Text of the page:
These eleven new hotels are breaking new ground with their service and design, and they’re set to break out big in the coming year.
If you’ve paid attention to these pages lately you’d know that we’re quite high on the variety of hotel styles currently available out in the world. Each passing year, we think the boutique boom will start to slow down, but it never does. In fact, it’s the opposite. Each passing year, hotels find more and more ways to reinvent themselves, more and more structures to repurpose, more and more ways to stand out.
And so it is again in 2019. We’ve gathered eleven of the most promising new hotels that have recently been added to our selection. They are breaking new ground in exciting new ways — and we continue to be pleasantly surprised.
The south bank of the Thames to the east of London Bridge is uncharted territory for Tablet hotels. But a site like this one doesn’t come along every day — here a landmark red-brick late-Victorian grammar school has been transformed by an India-based hotel brand into a luxury hotel that wears its new owners’ stylistic influence proudly. The Lalit London defies the ordinary clubbiness of Victorian heritage hotels, instead opting for an intensely vibrant experience, from the eye-popping cobalt blue of the interiors to the flavors on offer in Baluchi, the hotel’s contemporary fine-dining Indian restaurant.
Harmon Guest House
We’ve talked at great length in these pages about the perplexingly insecure tendency of California wine country hotels to imitate backward-looking Tuscan or Provençal forms, so it’s only fair we give credit to those that are comfortable locating themselves in present-day California. Harmon Guest House is one of these — this ultra-modern boutique hotel in the heart of Healdsburg was designed by San Francisco architect David Baker, and like all the best in modernist-inspired architecture, it couldn’t have been built anywhere else.
Villa Sielen Diva
Galle, Sri Lanka
There’s probably a dissertation to be written about Sri Lanka’s surfeit of sleek, modernist hotels and villas, but our instinct is to not inquire too deeply, lest we distract ourselves from the vital task of appreciating them. And Villa Sielen Diva, in the coastal village of Talpe, just outside Galle, is worth appreciating: a seven-room hotel built in an uncompromising modernist style but decorated by its family owners in a manner that evokes endless warmth and vibrance from its crisp edges and concrete surfaces.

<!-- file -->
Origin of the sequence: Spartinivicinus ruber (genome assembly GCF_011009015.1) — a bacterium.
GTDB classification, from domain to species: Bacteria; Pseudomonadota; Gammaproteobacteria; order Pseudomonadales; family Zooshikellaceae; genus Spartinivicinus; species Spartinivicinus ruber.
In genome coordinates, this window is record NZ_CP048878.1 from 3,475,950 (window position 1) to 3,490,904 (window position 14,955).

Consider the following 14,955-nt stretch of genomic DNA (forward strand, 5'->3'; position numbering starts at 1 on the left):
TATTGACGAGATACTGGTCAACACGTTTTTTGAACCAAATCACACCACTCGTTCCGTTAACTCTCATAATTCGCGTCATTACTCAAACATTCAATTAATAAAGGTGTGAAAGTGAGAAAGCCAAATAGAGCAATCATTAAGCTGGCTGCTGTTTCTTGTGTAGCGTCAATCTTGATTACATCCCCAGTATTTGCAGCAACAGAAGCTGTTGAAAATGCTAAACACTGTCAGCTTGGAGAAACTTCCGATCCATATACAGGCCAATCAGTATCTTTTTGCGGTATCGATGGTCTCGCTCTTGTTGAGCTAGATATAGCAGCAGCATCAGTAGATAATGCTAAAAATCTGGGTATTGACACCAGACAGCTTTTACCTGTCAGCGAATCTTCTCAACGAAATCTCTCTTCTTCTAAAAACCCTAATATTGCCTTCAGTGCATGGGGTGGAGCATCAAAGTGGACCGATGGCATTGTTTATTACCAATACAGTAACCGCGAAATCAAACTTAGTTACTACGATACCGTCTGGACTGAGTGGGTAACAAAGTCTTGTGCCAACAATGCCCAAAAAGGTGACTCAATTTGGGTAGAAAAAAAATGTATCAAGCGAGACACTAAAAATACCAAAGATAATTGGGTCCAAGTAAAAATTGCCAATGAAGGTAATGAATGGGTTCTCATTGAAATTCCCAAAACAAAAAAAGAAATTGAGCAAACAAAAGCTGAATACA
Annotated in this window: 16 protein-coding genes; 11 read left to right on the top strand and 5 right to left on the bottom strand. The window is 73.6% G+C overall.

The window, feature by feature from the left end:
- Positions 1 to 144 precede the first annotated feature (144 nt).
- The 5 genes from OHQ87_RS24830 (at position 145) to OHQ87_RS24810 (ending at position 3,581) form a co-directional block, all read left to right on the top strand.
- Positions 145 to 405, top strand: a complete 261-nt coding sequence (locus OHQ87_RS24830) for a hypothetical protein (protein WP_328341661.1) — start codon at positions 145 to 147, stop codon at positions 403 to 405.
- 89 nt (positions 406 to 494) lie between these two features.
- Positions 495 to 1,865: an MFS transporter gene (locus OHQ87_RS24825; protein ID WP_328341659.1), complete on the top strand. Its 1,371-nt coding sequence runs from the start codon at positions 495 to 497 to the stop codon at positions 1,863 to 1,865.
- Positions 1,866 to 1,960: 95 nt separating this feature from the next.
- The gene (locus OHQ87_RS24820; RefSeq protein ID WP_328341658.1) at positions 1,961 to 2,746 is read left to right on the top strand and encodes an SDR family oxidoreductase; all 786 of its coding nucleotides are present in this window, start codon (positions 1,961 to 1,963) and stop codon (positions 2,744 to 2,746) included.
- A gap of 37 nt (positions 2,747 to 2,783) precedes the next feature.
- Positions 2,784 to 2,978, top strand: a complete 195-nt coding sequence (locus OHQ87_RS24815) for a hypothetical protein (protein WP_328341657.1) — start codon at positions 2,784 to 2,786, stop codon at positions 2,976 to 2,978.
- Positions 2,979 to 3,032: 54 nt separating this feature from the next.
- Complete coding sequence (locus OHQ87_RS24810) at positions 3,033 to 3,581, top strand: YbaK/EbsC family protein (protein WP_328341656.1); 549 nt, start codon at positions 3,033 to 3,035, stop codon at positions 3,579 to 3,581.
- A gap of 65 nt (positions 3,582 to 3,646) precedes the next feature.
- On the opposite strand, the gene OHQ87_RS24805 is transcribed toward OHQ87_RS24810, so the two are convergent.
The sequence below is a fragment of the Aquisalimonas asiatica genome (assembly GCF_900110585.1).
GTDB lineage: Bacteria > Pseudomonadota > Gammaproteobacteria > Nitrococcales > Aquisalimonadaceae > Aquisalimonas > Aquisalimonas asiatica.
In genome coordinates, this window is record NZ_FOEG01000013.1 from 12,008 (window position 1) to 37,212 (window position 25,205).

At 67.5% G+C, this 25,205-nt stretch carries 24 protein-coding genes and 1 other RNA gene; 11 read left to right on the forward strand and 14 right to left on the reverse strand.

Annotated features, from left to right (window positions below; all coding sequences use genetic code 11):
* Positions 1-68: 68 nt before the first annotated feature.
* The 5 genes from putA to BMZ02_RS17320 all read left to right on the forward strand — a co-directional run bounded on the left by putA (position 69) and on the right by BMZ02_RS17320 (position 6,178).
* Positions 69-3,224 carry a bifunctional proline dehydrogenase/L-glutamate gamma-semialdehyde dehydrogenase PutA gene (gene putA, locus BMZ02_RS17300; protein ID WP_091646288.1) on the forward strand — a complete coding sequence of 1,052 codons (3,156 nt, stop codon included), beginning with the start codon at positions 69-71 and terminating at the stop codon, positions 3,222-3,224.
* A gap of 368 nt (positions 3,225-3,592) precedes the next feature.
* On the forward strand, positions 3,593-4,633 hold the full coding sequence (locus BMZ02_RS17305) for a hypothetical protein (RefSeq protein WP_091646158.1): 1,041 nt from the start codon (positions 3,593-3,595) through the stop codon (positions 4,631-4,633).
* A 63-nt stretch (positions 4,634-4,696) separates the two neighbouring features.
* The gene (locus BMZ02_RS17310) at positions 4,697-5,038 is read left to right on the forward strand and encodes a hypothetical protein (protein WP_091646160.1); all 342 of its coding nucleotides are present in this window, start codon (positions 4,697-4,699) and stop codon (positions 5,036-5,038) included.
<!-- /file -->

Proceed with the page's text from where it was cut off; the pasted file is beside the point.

Life House Little Havana
Out-of-town guests could be forgiven for believing that Miami Beach and Miami are one and the same. But if you never set foot on the mainland, you’ll miss out on Little Havana, one of Miami’s most unique neighborhoods. And that means missing out on Life House Little Havana, the first hotel from a hospitality startup (!) that aims to deliver a luxury-boutique experience at a price that its competitors can’t match.
Pure love, unity, and comprehension of everything and everyone — plus a clothing-optional beach and, crucially, no kids. This, in a nutshell, is the appeal of Azulik, a wellness-oriented retreat on the Caribbean coast of Tulum, a town that is itself somewhere in the space between the unspoiled idyll of an undiscovered escape and the buzzing excitement of one of the region’s hippest destinations. Azulik, like Tulum, is a bit of both; but its tranquil atmosphere and its rustic architecture, ecologically sensitive approach, and low-tech comforts tip the balance more towards serenity than revelry.